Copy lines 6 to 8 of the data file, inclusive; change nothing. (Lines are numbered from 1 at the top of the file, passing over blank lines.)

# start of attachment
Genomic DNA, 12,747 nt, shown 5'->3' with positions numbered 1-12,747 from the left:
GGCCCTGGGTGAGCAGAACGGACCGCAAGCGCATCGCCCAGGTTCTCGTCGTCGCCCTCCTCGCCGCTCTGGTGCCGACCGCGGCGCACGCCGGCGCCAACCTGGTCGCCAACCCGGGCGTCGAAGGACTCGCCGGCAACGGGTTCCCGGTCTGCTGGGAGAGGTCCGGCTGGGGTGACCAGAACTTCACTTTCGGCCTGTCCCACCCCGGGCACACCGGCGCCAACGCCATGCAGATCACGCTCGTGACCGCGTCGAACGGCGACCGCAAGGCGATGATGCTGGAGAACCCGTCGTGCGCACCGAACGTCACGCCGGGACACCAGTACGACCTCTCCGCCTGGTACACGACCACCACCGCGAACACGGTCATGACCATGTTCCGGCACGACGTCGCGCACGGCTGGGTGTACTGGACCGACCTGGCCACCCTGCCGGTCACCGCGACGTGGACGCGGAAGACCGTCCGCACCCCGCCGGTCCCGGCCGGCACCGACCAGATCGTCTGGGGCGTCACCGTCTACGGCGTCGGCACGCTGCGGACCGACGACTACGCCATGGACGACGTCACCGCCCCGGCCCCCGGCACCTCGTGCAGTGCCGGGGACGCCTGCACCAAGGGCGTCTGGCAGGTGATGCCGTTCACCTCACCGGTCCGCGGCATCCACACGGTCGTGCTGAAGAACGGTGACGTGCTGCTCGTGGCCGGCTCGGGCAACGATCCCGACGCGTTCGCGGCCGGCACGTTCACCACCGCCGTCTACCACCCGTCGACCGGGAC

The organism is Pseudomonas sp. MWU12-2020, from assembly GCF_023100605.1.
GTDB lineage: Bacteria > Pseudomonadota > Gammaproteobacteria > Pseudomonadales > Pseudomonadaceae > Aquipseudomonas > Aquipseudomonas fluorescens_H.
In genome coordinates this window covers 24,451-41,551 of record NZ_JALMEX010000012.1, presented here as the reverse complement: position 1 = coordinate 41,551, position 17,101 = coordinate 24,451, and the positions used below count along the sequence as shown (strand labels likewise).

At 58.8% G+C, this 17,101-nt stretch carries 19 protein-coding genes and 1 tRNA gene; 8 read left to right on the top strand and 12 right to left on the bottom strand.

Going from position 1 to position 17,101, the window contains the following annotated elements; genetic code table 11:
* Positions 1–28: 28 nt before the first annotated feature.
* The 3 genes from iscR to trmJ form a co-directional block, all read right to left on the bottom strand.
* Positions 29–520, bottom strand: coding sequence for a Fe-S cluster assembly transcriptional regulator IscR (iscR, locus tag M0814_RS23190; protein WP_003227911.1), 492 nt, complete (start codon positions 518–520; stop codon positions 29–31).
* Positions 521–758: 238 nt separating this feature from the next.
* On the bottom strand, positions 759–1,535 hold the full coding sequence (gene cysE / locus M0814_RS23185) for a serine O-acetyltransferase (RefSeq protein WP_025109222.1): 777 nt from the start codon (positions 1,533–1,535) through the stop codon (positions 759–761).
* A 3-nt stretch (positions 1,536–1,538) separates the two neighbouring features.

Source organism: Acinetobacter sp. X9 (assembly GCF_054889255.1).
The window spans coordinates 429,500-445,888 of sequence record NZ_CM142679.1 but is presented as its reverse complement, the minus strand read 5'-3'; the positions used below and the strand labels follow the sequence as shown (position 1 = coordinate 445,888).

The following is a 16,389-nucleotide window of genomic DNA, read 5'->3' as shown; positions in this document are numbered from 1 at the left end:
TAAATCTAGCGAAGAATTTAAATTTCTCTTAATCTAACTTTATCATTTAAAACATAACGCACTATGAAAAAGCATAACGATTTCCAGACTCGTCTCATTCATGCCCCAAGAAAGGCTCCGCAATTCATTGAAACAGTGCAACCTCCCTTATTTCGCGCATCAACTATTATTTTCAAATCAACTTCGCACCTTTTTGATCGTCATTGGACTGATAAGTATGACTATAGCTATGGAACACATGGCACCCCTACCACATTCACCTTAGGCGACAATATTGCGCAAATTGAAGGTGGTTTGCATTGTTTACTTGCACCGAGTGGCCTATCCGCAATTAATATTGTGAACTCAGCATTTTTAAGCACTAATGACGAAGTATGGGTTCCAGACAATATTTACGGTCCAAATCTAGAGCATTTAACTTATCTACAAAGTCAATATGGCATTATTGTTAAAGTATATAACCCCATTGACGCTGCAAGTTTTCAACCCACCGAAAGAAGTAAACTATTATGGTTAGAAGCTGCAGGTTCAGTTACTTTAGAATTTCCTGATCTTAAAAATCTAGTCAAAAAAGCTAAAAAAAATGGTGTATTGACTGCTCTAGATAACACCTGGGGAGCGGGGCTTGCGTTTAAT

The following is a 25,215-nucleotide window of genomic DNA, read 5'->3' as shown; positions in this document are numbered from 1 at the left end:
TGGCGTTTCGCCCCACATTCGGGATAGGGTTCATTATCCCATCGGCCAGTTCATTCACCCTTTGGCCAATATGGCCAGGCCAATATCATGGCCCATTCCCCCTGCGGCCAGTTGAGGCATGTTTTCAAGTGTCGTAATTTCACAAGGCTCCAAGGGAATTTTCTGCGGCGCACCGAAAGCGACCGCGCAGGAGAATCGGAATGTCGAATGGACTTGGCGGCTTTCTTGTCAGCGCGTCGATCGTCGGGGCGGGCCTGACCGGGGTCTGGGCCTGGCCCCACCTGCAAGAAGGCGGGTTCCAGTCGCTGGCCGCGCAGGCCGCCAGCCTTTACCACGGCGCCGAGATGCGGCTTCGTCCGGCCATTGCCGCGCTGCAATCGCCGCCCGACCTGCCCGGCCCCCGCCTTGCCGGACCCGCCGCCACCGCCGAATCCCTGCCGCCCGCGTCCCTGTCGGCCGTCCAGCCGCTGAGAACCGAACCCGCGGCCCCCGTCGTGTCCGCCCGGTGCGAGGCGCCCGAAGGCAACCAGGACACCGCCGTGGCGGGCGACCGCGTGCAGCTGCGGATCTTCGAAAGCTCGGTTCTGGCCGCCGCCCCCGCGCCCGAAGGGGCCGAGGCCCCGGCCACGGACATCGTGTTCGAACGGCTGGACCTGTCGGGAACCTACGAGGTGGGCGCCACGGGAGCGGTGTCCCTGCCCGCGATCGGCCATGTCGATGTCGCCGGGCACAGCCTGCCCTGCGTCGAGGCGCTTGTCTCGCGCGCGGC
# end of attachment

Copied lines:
At 58.8% G+C, this 17,101-nt stretch carries 19 protein-coding genes and 1 tRNA gene; 8 read left to right on the top strand and 12 right to left on the bottom strand.

Going from position 1 to position 17,101, the window contains the following annotated elements; genetic code table 11:
* Positions 1–28: 28 nt before the first annotated feature.